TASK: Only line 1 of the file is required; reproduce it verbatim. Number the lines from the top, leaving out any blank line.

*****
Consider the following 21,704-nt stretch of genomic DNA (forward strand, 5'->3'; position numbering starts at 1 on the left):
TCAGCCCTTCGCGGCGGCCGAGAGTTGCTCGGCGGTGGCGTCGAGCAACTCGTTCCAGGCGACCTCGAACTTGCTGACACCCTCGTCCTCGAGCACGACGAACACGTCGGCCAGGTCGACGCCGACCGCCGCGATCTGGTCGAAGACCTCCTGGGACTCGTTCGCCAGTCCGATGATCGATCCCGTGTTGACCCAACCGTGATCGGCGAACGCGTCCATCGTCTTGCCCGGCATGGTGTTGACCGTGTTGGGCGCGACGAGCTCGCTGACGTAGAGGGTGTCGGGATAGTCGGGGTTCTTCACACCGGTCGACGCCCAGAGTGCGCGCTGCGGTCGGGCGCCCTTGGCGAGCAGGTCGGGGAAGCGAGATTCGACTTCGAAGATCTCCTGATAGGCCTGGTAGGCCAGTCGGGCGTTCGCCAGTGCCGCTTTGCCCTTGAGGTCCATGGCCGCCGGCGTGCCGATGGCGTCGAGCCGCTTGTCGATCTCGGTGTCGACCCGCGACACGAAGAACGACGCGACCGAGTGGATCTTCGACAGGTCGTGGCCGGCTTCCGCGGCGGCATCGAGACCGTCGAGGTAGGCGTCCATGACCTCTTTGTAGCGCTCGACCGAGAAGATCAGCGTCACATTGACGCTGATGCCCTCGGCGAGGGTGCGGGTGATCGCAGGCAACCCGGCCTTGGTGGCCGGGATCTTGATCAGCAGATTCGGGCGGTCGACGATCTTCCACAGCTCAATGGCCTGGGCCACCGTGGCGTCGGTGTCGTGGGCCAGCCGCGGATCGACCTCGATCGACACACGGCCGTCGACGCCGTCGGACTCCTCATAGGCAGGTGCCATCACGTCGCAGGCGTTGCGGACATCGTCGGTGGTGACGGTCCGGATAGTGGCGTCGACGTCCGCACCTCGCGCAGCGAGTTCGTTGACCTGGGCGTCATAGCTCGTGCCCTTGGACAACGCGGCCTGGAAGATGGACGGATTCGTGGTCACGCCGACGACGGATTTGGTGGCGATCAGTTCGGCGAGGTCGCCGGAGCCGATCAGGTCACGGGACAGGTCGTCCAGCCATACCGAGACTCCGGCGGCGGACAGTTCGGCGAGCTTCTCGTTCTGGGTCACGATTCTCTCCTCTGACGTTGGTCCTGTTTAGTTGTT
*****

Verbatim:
Consider the following 21,704-nt stretch of genomic DNA (forward strand, 5'->3'; position numbering starts at 1 on the left):